In a controversial move, Iraq’s official media regulator, the Iraqi Communications and Media Commission (CMC), has issued an order to all media and social media entities operating within the country to replace the term “homosexuality” with “sexual deviance”, as revealed by a government spokesperson and an official document from the commission.
The document further stated a ban on the usage of the term “gender”. This directive also extends to phone and internet companies licensed by the CMC, prohibiting them from incorporating these terms in any mobile applications they offer.
While the decision is still awaiting final approval, the directive specifically instructs media entities to refrain from using the term ‘homosexuality’, urging them to adopt the term ‘sexual deviance’ instead, as mentioned in the Arabic-language statement.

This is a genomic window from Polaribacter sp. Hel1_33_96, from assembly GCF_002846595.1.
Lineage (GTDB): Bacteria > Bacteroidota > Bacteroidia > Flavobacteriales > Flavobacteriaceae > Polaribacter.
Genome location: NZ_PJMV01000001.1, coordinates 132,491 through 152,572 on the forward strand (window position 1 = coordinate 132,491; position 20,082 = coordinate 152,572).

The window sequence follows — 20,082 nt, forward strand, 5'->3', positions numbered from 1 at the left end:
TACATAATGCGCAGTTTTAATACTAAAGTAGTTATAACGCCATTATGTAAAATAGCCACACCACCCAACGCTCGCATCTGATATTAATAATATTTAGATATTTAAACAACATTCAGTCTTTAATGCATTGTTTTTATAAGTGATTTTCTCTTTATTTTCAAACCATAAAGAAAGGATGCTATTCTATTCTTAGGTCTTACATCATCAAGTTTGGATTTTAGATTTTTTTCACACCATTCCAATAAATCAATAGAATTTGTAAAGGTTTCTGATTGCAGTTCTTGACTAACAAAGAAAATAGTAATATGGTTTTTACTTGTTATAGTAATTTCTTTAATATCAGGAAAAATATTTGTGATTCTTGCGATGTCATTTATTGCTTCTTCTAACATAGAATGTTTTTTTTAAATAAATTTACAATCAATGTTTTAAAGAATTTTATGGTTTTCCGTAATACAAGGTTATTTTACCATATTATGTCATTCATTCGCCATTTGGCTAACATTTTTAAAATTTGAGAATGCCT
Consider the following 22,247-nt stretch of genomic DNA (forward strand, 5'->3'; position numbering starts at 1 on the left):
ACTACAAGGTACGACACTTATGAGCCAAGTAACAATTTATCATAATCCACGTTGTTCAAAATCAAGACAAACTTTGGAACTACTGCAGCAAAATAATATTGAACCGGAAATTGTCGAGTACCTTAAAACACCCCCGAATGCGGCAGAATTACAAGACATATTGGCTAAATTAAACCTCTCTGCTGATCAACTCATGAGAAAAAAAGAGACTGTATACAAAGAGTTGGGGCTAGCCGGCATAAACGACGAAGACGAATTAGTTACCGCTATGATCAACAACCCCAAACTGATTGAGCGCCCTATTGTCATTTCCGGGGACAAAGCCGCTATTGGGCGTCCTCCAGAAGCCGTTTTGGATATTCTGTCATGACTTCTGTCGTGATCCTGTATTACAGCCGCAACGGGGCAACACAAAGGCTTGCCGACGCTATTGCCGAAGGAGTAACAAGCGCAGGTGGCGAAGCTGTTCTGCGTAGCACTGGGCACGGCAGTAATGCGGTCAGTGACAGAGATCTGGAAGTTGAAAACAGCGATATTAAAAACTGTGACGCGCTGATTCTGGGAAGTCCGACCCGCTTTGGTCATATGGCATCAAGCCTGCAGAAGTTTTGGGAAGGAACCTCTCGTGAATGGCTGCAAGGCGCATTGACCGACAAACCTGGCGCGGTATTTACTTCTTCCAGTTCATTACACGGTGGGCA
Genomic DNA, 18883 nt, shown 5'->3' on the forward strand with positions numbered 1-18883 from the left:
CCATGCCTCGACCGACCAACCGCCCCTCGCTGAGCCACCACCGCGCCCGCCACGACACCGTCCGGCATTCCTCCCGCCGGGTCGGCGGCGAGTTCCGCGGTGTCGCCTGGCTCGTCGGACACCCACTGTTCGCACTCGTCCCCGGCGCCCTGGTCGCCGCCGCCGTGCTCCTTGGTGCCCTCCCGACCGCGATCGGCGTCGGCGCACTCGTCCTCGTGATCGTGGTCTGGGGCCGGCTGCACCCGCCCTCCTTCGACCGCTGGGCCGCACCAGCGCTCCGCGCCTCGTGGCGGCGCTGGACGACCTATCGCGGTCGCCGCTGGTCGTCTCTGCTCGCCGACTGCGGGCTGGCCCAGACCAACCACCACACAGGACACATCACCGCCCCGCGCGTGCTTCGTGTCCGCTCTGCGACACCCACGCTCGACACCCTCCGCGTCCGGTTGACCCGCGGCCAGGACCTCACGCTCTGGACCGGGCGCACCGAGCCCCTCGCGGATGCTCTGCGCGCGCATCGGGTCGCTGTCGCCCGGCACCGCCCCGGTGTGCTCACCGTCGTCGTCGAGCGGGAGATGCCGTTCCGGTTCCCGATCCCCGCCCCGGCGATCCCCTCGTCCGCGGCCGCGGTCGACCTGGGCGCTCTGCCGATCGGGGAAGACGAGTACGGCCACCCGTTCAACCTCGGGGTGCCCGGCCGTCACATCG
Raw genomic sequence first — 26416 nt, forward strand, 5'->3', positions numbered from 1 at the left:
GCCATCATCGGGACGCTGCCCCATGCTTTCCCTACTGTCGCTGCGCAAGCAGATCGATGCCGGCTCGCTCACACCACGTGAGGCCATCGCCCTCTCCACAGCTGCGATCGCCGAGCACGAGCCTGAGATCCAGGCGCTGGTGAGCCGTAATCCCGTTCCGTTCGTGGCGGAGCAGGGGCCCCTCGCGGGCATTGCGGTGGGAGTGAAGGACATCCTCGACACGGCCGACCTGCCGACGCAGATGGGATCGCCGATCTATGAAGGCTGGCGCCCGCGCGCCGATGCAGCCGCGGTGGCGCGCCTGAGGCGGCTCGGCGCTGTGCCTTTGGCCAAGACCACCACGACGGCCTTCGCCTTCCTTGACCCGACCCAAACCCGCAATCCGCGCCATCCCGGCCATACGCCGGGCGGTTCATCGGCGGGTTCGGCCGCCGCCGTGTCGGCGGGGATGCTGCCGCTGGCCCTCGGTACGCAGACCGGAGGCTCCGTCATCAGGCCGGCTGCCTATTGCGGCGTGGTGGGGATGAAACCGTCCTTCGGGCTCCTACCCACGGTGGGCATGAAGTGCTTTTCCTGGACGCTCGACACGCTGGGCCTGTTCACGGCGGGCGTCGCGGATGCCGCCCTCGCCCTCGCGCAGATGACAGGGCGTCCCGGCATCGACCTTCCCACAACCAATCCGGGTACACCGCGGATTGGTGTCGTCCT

The government is yet to determine the penalties for breaching this new regulation. However, indications suggest that offenders might face monetary fines.
Though gay sex is not explicitly illegal in Iraq, the nation’s ambiguous morality clauses present in its penal code have historically been employed to persecute members of the LGBT community.
Recent months have seen a surge in criticism against LGBT rights by major Iraqi parties. This follows episodes in Sweden and Denmark where Koran burnings took place, prompting Shi’ite Muslim factions in Iraq to retaliate by burning rainbow flags during protests.
Globally, the legality of gay relationships remains diverse. More than 60 countries still deem gay sex illegal, in contrast to over 130 countries where same-sex acts are recognised as legal, as per data from Our World in Data.
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